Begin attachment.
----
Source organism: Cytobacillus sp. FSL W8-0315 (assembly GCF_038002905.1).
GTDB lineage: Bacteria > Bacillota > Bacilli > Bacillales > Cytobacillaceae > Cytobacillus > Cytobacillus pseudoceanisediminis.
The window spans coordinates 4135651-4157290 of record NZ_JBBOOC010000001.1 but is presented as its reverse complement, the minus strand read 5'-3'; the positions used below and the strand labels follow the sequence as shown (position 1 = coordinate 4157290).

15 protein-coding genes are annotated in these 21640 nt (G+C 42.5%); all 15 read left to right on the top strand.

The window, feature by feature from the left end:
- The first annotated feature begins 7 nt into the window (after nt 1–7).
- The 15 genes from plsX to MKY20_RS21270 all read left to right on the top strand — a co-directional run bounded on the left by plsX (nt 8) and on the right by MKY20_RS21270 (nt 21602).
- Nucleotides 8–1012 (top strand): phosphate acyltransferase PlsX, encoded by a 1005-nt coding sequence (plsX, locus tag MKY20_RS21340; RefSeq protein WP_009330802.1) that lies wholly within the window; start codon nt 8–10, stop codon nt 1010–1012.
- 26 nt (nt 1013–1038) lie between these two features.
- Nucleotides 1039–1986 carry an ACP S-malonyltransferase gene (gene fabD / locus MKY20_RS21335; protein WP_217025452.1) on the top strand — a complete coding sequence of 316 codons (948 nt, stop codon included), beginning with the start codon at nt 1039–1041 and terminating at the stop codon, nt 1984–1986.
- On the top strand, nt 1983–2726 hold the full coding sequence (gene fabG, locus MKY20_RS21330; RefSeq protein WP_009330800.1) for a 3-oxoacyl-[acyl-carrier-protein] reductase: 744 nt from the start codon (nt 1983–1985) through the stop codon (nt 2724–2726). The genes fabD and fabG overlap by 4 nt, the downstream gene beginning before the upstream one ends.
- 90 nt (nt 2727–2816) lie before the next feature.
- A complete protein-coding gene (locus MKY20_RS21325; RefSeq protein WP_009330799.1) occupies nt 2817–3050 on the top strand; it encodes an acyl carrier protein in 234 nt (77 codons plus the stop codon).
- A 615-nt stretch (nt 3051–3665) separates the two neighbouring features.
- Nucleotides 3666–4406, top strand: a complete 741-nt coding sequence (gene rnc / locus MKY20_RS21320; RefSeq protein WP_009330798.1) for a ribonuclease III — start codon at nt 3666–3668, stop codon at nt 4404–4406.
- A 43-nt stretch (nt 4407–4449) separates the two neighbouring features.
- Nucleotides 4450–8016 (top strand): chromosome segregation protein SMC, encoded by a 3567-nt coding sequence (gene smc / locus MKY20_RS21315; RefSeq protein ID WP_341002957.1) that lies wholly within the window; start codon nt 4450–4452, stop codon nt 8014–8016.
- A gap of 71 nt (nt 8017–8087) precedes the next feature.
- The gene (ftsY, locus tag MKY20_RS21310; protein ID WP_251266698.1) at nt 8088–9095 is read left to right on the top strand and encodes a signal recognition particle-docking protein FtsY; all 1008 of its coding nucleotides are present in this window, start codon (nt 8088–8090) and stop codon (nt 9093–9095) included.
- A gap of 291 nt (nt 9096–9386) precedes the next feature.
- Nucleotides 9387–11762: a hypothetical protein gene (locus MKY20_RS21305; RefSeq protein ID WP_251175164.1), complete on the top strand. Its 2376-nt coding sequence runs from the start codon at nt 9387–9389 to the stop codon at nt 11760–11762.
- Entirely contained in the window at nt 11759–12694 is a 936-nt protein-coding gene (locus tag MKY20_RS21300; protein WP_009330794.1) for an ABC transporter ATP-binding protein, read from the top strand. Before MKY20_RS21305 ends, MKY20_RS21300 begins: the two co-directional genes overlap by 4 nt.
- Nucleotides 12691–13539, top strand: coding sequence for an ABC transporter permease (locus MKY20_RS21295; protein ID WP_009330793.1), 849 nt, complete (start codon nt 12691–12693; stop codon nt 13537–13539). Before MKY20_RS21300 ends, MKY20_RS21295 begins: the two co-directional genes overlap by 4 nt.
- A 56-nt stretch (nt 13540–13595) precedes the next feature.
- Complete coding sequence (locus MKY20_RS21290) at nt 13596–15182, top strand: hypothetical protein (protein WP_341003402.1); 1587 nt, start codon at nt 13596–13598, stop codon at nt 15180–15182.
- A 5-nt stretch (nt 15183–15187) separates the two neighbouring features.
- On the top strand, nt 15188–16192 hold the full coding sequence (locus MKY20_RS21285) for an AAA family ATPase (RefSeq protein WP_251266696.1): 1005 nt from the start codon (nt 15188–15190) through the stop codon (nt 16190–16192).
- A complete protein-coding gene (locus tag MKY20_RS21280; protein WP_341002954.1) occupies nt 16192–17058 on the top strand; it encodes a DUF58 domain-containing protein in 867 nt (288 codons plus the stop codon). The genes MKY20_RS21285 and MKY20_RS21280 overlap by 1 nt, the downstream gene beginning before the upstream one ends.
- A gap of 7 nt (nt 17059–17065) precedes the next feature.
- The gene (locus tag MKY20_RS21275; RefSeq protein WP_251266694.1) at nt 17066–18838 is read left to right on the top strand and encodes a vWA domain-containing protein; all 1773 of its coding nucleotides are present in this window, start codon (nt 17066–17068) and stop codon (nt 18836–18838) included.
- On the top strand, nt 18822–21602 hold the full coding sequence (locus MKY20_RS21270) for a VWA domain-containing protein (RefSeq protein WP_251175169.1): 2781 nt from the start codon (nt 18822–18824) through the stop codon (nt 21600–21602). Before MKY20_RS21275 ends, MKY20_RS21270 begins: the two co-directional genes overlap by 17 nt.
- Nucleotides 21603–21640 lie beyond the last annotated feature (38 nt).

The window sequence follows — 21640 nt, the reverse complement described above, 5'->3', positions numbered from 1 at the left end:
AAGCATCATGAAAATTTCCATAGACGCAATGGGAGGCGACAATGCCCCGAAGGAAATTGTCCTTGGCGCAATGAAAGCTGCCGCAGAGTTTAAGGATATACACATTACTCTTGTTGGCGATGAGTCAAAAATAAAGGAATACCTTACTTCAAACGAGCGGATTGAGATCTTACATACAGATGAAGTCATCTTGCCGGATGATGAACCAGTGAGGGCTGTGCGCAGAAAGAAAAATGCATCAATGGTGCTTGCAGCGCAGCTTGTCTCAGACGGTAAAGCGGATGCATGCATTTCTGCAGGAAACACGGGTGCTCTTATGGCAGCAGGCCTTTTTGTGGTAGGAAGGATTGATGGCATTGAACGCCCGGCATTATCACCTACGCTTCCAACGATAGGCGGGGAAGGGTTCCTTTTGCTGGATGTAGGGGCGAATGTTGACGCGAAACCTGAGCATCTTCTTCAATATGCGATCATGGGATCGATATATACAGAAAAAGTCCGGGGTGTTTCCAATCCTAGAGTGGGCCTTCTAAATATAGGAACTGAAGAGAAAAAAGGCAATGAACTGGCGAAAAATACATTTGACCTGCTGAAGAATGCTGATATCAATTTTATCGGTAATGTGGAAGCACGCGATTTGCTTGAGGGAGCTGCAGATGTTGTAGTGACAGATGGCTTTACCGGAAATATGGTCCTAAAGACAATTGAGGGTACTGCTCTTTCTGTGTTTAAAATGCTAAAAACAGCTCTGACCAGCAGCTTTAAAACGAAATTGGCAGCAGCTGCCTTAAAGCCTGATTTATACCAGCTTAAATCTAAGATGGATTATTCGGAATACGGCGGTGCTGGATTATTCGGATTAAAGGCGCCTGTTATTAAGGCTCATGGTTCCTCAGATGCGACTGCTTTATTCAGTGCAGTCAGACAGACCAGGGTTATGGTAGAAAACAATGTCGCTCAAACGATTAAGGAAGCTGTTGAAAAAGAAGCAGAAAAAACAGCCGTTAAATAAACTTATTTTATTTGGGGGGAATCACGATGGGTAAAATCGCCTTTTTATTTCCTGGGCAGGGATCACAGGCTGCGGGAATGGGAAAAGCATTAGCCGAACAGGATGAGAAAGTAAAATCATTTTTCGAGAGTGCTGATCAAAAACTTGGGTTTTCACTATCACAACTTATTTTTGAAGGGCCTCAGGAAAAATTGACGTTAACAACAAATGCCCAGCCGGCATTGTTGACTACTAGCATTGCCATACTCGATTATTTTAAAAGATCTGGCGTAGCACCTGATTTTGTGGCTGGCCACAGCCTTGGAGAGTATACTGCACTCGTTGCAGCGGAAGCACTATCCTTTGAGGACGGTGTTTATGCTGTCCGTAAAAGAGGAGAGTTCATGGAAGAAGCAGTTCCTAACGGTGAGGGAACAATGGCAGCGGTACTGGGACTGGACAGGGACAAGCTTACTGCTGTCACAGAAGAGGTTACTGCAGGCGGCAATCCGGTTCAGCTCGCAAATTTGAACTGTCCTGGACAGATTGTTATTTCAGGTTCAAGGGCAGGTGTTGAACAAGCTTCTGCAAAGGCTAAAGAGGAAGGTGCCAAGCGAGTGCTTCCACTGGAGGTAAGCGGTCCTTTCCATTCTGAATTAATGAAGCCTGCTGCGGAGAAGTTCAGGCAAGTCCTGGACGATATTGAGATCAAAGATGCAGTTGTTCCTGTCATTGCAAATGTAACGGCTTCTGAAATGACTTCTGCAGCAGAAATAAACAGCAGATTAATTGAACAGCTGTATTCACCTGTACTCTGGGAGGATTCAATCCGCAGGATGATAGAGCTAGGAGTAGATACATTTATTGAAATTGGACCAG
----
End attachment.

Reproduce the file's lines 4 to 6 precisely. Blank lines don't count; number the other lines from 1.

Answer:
15 protein-coding genes are annotated in these 21640 nt (G+C 42.5%); all 15 read left to right on the top strand.

The window, feature by feature from the left end:
- The first annotated feature begins 7 nt into the window (after nt 1–7).